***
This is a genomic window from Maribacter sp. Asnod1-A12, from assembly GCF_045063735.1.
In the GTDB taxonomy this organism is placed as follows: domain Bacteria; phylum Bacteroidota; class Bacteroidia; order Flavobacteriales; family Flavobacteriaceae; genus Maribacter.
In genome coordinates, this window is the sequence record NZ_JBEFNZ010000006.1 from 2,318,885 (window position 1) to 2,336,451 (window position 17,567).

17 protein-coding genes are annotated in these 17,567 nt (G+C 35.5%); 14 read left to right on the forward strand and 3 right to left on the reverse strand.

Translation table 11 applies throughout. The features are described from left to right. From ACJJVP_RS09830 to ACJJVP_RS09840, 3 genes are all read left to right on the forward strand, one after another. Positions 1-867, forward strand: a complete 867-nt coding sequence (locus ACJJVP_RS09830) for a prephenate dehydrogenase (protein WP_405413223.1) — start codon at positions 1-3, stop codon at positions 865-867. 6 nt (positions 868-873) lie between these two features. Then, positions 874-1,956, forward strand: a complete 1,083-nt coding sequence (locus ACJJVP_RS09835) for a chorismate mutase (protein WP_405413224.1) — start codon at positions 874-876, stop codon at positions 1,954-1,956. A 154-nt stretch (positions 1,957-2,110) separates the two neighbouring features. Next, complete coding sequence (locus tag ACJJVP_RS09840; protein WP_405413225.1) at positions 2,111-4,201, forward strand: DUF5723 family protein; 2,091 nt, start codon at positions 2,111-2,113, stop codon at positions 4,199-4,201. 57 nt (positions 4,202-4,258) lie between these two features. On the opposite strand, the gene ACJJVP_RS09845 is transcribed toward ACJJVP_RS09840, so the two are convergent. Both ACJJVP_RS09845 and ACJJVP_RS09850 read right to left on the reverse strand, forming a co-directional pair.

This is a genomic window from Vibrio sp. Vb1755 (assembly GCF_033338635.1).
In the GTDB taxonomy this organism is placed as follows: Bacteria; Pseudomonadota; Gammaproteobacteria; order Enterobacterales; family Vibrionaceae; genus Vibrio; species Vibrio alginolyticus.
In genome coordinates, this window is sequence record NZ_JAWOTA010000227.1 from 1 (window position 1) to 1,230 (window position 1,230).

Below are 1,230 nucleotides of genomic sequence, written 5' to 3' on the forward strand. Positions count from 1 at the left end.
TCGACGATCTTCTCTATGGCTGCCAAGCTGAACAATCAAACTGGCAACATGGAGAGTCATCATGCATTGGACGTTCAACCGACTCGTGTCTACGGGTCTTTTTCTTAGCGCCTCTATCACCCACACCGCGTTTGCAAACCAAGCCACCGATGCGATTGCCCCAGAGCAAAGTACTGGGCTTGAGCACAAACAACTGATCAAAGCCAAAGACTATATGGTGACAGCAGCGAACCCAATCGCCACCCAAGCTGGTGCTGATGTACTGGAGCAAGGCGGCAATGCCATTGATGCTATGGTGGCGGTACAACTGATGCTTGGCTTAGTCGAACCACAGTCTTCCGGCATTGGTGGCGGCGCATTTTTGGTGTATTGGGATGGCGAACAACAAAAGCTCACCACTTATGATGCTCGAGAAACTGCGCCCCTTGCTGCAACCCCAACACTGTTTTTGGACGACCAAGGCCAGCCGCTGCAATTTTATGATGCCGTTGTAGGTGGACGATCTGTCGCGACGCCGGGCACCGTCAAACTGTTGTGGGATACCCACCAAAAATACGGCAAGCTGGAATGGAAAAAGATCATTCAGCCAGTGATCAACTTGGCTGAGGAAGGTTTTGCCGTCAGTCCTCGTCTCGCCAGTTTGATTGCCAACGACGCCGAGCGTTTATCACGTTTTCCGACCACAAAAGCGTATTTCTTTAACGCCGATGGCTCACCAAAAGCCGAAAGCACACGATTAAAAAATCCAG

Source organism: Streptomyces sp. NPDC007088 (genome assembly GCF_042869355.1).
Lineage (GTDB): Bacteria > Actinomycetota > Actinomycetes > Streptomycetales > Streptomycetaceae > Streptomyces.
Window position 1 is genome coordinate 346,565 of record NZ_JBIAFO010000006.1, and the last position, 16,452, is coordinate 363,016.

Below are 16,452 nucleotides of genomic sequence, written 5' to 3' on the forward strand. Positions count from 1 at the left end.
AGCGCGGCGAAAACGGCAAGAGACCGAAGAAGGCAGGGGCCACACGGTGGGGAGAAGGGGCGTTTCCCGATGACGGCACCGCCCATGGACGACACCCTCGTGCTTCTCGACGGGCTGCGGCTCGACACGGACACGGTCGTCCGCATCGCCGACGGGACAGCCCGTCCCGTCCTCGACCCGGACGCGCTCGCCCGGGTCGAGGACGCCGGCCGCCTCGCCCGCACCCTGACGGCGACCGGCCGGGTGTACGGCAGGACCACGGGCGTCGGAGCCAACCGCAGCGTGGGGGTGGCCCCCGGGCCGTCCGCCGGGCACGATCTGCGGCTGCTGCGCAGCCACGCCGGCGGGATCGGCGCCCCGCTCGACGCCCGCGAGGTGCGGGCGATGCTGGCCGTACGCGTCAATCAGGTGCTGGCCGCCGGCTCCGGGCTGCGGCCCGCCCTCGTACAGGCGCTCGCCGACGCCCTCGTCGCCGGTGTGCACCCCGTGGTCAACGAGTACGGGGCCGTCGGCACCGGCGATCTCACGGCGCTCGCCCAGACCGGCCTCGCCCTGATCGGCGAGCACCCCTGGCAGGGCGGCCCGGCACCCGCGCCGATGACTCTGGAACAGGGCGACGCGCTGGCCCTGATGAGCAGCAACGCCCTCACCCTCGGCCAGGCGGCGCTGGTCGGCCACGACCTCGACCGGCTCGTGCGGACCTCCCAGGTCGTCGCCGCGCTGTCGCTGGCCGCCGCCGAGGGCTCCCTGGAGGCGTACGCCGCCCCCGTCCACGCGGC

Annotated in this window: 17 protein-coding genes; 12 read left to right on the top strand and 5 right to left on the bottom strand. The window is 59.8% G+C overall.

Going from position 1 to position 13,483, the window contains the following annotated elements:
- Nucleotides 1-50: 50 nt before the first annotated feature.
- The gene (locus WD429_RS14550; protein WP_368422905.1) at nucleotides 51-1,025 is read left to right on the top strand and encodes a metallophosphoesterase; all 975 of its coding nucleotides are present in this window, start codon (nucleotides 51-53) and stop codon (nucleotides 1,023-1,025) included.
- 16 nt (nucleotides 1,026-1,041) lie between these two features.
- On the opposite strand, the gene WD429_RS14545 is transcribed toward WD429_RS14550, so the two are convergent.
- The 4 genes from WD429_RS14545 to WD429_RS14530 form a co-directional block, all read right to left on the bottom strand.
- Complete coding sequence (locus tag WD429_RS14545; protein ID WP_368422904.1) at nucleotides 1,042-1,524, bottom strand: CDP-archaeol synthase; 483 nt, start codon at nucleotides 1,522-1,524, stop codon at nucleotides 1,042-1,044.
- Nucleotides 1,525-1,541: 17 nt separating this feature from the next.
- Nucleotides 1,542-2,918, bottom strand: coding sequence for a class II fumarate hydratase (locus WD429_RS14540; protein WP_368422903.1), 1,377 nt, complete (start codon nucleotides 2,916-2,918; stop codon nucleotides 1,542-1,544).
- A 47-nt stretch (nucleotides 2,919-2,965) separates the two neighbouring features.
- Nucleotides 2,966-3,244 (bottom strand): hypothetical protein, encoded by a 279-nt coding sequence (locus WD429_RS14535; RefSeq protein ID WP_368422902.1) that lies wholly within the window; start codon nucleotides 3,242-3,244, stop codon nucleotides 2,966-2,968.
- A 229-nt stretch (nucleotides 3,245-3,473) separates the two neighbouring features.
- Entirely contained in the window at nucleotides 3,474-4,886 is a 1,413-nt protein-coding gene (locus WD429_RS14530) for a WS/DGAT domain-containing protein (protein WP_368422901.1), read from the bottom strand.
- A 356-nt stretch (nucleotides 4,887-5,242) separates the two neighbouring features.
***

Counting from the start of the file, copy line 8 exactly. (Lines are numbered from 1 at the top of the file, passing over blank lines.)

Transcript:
In genome coordinates, this window is sequence record NZ_JAWOTA010000227.1 from 1 (window position 1) to 1,230 (window position 1,230).